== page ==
The objective of this study is to provide information on metabolic changes occurring in Chinese sturgeon (an ecologically important endangered fish) subjected to repeated cycles of fatigue and recovery and the effect on swimming capability. Fatigue-recovery cycles likely occur when fish are moving through the fishways of large dams and the results of this investigation are important for fishway design and conservation of wild Chinese sturgeon populations. A series of four stepped velocity tests were carried out successively in a Steffensen-type swimming respirometer and the effects of repeated fatigue-recovery on swimming capability and metabolism were measured. Significant results include: (1) critical swimming speed decreased from 4.34 bl/s to 2.98 bl/s; (2) active oxygen consumption (i.e. the difference between total oxygen consumption and routine oxygen consumption) decreased from 1175 mgO2/kg to 341 mgO2/kg and was the primary reason for the decrease in Ucrit; (3) excess post-exercise oxygen consumption decreased from 36 mgO2/kg to 22 mgO2/kg; (4) with repeated step tests, white muscle (anaerobic metabolism) began contributing to propulsion at lower swimming speeds. Therefore, Chinese sturgeon conserve energy by swimming efficiently and have high fatigue recovery capability. These results contribute to our understanding of the physiology of the Chinese sturgeon and support the conservation efforts of wild populations of this important species.

  8. Shortnose sturgeon use small coastal rivers: The importance of habitat connectivity

    USGS Publications Warehouse

    Zydlewski, G.B.; Kinnison, M.T.; Dionne, P.E.; Zydlewski, J.; Wippelhauser, G.S.

    2011-01-01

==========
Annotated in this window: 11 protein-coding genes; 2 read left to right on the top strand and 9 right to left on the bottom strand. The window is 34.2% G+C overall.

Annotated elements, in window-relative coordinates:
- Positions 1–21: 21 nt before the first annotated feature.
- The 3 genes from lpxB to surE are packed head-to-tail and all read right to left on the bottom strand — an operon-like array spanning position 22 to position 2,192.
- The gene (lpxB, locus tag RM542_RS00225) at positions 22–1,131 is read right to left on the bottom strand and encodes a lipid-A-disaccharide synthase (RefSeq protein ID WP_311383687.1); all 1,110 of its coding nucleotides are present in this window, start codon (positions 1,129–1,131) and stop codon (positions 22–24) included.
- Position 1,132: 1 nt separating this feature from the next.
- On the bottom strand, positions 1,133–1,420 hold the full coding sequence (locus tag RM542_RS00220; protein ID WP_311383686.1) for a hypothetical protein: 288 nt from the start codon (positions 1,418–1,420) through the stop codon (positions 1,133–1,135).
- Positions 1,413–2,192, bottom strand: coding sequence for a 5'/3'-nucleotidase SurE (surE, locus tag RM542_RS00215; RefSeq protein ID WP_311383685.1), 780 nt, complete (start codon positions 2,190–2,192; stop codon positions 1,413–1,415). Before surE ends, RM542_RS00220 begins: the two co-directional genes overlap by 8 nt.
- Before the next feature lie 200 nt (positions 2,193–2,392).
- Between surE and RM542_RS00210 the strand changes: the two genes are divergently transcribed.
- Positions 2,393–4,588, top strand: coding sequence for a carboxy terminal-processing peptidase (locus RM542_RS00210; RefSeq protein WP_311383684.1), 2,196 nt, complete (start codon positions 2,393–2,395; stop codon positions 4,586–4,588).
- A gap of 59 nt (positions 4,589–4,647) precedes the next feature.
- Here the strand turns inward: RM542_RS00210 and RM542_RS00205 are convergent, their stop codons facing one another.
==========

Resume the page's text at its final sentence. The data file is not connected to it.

Contrary to conventional wisdom for shortnose sturgeon (Acipenser brevirostrum), we document shortnose sturgeon use of habitats beyond large rivers. Telemetry data from 2008 to 2010 in the Gulf of Maine demonstrates that adult shortnose sturgeon (up to 70%) frequently move between Maine's two largest rivers, the Kennebec and Penobscot Rivers. Even more interesting, small rivers located between these watersheds were used by 52% of the coastal migrants. Small river use was not trivial, 80% of observed movements extended more than 10km upstream. However, visits were short in duration. This pattern indicates one of several possibilities: directed use of resources, searching behaviors related to reproduction (i.e. straying) or undirected wandering. Data suggest a relationship between residence time in small rivers and distance to the lowermost barrier. Restoring connectivity to upstream habitats in these rivers could allow opportunities for metapopulation expansion. Regional management of shortnose sturgeon in the Gulf of Maine should incorporate a habitat framework that considers small coastal rivers. ?? 2011 Blackwell Verlag, Berlin.

  9. Differential expression of fertility genes boule and dazl in Chinese sturgeon (Acipenser sinensis), a basal fish.

    PubMed

    Ye, Huan; Li, Chuang-Ju; Yue, Hua-Mei; Yang, Xiao-Ge; Wei, Qi-Wei

    2015-05-01